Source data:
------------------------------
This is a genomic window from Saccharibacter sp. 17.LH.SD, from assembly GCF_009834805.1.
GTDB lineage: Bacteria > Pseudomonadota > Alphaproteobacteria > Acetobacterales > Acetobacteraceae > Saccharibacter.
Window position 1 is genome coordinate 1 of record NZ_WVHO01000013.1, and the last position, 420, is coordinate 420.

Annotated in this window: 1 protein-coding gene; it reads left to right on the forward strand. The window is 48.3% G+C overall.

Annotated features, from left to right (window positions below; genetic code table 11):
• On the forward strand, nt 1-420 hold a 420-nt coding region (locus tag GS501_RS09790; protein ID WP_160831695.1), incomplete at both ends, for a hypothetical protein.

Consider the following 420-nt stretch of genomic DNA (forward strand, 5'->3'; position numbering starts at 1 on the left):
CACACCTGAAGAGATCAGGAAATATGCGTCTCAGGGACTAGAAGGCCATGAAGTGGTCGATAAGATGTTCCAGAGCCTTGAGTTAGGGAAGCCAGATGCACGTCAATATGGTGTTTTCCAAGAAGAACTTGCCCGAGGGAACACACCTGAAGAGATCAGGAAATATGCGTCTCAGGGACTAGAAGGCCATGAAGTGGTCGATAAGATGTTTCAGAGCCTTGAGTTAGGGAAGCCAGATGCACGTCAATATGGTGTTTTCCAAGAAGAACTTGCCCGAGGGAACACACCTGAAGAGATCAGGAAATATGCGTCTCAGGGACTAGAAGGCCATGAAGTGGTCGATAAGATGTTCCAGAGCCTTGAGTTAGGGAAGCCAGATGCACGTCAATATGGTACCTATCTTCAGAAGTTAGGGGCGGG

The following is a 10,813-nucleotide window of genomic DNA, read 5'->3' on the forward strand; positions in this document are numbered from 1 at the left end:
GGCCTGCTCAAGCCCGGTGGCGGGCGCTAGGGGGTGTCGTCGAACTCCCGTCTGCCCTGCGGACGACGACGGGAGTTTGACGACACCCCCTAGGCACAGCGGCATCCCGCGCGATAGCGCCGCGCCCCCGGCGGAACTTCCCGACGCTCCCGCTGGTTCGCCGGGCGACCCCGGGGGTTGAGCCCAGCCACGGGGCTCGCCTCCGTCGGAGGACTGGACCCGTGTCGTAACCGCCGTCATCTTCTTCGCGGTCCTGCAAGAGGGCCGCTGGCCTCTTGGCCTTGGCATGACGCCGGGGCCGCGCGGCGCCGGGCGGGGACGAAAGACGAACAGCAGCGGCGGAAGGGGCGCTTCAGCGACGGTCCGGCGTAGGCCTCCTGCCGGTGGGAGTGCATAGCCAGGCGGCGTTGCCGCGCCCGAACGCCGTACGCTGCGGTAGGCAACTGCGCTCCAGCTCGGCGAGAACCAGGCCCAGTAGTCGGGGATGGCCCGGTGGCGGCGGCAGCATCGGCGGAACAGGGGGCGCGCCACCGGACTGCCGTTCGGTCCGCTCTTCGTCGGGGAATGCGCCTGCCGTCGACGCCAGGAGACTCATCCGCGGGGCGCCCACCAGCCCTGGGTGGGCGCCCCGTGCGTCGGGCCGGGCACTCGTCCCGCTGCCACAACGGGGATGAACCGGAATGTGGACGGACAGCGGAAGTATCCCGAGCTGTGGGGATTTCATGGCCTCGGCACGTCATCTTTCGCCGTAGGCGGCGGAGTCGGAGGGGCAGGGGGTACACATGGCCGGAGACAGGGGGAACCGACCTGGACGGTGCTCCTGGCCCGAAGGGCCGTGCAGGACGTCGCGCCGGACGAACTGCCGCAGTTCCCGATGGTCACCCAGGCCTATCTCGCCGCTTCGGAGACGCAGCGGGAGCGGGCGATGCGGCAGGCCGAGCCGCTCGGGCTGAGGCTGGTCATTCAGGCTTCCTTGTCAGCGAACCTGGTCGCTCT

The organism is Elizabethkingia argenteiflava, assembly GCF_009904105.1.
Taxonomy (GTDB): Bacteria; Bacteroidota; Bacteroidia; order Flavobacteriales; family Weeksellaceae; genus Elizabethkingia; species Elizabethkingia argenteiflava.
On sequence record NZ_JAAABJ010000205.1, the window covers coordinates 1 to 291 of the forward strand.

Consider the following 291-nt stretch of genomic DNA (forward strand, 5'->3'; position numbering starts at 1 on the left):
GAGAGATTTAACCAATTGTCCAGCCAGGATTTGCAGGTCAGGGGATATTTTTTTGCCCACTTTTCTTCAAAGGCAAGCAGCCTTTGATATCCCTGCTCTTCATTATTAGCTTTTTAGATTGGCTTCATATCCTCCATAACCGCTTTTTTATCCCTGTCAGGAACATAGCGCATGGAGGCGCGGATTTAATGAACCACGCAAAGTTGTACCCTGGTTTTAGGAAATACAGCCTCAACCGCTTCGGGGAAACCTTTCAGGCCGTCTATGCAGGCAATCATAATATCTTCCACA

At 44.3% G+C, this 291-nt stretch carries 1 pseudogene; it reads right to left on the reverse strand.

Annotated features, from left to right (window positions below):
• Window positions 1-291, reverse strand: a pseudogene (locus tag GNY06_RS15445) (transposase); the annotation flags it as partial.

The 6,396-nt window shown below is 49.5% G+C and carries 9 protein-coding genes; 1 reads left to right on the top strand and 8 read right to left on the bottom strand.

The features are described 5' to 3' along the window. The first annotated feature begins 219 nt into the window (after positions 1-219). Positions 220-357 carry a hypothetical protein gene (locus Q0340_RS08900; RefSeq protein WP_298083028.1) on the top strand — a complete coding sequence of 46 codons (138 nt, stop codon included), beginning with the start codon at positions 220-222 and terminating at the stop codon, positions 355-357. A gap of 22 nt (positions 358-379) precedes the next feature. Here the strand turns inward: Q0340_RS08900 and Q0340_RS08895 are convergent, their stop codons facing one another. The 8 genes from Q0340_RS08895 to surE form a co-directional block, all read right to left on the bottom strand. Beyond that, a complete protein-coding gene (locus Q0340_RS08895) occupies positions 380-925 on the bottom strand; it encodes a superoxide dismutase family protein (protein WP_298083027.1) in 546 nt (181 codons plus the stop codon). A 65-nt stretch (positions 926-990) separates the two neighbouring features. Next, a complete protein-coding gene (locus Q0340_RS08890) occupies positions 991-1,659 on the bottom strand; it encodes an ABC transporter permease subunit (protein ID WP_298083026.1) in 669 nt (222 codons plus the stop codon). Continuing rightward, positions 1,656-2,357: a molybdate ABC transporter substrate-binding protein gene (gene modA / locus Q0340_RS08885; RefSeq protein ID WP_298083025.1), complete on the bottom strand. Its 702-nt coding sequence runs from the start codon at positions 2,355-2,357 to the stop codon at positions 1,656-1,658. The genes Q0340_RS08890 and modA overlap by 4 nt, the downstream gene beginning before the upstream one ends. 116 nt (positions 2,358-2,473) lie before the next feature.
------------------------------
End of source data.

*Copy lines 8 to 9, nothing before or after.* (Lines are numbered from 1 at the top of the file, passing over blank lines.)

CACACCTGAAGAGATCAGGAAATATGCGTCTCAGGGACTAGAAGGCCATGAAGTGGTCGATAAGATGTTCCAGAGCCTTGAGTTAGGGAAGCCAGATGCACGTCAATATGGTGTTTTCCAAGAAGAACTTGCCCGAGGGAACACACCTGAAGAGATCAGGAAATATGCGTCTCAGGGACTAGAAGGCCATGAAGTGGTCGATAAGATGTTTCAGAGCCTTGAGTTAGGGAAGCCAGATGCACGTCAATATGGTGTTTTCCAAGAAGAACTTGCCCGAGGGAACACACCTGAAGAGATCAGGAAATATGCGTCTCAGGGACTAGAAGGCCATGAAGTGGTCGATAAGATGTTCCAGAGCCTTGAGTTAGGGAAGCCAGATGCACGTCAATATGGTACCTATCTTCAGAAGTTAGGGGCGGG

The following is a 10,813-nucleotide window of genomic DNA, read 5'->3' on the forward strand; positions in this document are numbered from 1 at the left end: